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Not long ago we spoke with Mr. Gardner Wright, CIO for Blue Cross/Blue Shield of Georgia (BCBS) and asked his perspective on building a useable information technology strategy.
We first asked Gardner for his take on the most important components of an IT strategic plan. He listed three:
For example, Gardner explained that at BCBS the differentiators they are focusing on include
1) improving electronic commerce with their trading partners, and 2) electronic connectivity to their customers (health plan members, that is).
He elaborated, "Being able to extend the provision of healthcare into the home is key for a managed care organization, as well as for other providers of health care. We have to move more to what is taking place in the home population, where the population is aging and everybody is more comfortable."
Specifically, Gardner described medical monitoring and tele-medicine as activities which would not typically be considered e-commerce, but are very important to his organization. These would allow more services to be delivered directly to members in their homes.
Interestingly, this trend in the healthcare industry is reflective of the overall trend in e-commerce: to drive customer service delivery further down the distribution chain, thus reducing costs, errors, and time for the service provider.
"Being able to extend the provision of healthcare into the home is key..."
Gardner did have a few words of warning for other senior executives conducting a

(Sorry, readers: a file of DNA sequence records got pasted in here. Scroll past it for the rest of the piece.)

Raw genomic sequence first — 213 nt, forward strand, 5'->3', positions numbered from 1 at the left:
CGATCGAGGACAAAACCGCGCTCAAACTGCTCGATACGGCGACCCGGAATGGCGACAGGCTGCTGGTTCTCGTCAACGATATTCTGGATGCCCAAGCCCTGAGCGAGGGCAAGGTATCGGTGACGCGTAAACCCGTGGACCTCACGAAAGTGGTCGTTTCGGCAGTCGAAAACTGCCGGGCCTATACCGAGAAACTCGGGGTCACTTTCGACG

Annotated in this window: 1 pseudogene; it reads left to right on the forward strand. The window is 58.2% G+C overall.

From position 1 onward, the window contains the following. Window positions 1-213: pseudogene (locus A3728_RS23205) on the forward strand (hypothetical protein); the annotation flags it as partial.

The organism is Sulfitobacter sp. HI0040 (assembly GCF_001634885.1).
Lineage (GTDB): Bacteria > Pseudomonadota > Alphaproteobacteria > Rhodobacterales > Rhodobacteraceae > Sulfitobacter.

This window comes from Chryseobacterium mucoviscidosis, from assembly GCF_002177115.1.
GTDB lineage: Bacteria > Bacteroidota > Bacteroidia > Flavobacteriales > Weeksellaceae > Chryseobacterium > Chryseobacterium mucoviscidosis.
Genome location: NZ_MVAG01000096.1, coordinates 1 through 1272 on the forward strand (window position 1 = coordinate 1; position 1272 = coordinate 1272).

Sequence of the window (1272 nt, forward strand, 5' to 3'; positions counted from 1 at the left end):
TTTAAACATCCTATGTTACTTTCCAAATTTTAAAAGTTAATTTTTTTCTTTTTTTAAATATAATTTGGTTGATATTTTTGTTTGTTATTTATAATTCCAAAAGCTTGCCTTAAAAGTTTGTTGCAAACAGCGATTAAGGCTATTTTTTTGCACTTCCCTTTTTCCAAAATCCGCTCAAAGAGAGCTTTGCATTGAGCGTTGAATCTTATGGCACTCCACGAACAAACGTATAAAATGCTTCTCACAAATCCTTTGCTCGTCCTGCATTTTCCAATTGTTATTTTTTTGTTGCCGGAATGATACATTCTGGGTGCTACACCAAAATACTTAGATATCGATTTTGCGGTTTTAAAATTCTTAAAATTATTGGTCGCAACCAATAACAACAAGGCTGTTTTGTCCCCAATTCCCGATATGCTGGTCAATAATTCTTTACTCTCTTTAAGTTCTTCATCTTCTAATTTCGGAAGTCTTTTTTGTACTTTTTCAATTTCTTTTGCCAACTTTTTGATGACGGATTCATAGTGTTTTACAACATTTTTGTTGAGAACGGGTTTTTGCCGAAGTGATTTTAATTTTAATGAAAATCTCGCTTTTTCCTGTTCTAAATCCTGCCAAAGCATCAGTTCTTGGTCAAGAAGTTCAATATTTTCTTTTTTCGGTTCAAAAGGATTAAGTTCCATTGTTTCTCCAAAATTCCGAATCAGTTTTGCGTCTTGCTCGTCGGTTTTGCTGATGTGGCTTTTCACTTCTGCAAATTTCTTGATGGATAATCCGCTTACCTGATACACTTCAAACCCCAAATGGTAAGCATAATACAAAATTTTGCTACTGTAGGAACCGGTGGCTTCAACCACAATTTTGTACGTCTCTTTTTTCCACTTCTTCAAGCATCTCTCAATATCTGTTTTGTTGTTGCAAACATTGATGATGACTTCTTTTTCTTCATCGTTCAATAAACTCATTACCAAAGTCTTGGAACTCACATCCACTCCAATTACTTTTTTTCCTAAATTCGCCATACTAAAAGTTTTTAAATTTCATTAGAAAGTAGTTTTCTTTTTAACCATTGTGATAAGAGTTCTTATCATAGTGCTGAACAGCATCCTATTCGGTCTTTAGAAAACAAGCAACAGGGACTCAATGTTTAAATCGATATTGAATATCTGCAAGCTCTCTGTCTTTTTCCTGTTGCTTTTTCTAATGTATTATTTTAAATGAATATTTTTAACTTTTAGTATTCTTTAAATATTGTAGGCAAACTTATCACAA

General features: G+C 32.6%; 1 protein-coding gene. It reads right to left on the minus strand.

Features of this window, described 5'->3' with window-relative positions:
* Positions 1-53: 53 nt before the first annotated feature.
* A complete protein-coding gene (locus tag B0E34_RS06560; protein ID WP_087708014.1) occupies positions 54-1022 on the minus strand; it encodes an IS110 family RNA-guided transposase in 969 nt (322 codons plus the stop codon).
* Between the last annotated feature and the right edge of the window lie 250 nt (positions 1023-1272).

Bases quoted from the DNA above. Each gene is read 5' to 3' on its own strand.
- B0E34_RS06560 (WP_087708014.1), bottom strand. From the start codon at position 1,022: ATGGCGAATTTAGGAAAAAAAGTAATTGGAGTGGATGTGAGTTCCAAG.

review of IT strategy. He listed two major issues to keep in mind.
First, be aware of the shortened business cycle. Specifically, keep the IT plan and business plan on a timetable which meets the demands of today's quick-to-market environment. He explained, "The traditional three to five year corporate plan is very difficult to work with these days. Frankly, IS has not traditionally been quick to market and while development cycles are getting shorter, they are still longer than required for today's speed-conscious demands."
Second, be aware of the major difficulties caused by the Year 2000 (Y2K) issue. At his organization, Gardner expects this to consume major IT resources through the next year. He explained, "We are an aggressive, for-profit health plan. But still, from a systems development standpoint, there is lots that has to be done on Y2K. At the same time we're trying to support the growth of the business and add systems to help connect better with our brokers, our providers, and our
members. Add to this the on-going need to implement and change the underlying infrastructures in the corporation, not only from an IT perspective, but from an organizational process on the business side."
"Frankly, IS has not traditionally been quick to market..."
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